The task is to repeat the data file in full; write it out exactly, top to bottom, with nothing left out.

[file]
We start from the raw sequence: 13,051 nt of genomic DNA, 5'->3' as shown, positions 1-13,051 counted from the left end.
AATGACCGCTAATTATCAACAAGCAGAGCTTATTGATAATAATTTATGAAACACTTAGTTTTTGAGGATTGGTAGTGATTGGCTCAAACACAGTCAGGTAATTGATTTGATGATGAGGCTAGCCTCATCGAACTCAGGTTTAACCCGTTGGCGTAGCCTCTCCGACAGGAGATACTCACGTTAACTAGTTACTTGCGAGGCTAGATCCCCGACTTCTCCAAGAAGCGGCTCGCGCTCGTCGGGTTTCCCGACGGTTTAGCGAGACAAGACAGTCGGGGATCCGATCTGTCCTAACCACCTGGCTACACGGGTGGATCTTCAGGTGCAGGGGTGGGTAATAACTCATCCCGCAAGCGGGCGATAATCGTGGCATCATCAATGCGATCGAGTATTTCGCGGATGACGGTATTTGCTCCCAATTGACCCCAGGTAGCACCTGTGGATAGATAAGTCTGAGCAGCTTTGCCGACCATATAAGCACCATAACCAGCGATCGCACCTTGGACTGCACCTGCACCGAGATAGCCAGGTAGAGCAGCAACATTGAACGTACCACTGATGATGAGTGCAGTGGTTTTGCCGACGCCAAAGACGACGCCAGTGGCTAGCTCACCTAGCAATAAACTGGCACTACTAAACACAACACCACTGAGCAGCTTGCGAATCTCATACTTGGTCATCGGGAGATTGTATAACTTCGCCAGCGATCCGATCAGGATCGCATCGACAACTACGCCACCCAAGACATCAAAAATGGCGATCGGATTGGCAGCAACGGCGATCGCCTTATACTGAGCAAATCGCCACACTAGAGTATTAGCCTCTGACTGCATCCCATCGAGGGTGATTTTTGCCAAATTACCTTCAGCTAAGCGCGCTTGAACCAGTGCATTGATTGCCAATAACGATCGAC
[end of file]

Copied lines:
We start from the raw sequence: 13,051 nt of genomic DNA, 5'->3' as shown, positions 1-13,051 counted from the left end.
AATGACCGCTAATTATCAACAAGCAGAGCTTATTGATAATAATTTATGAAACACTTAGTTTTTGAGGATTGGTAGTGATTGGCTCAAACACAGTCAGGTAATTGATTTGATGATGAGGCTAGCCTCATCGAACTCAGGTTTAACCCGTTGGCGTAGCCTCTCCGACAGGAGATACTCACGTTAACTAGTTACTTGCGAGGCTAGATCCCCGACTTCTCCAAGAAGCGGCTCGCGCTCGTCGGGTTTCCCGACGGTTTAGCGAGACAAGACAGTCGGGGATCCGATCTGTCCTAACCACCTGGCTACACGGGTGGATCTTCAGGTGCAGGGGTGGGTAATAACTCATCCCGCAAGCGGGCGATAATCGTGGCATCATCAATGCGATCGAGTATTTCGCGGATGACGGTATTTGCTCCCAATTGACCCCAGGTAGCACCTGTGGATAGATAAGTCTGAGCAGCTTTGCCGACCATATAAGCACCATAACCAGCGATCGCACCTTGGACTGCACCTGCACCGAGATAGCCAGGTAGAGCAGCAACATTGAACGTACCACTGATGATGAGTGCAGTGGTTTTGCCGACGCCAAAGACGACGCCAGTGGCTAGCTCACCTAGCAATAAACTGGCACTACTAAACACAACACCACTGAGCAGCTTGCGAATCTCATACTTGGTCATCGGGAGATTGTATAACTTCGCCAGCGATCCGATCAGGATCGCATCGACAACTACGCCACCCAAGACATCAAAAATGGCGATCGGATTGGCAGCAACGGCGATCGCCTTATACTGAGCAAATCGCCACACTAGAGTATTAGCCTCTGACTGCATCCCATCGAGGGTGATTTTTGCCAAATTACCTTCAGCTAAGCGCGCTTGAACCAGTGCATTGATTGCCAATAACGATCGAC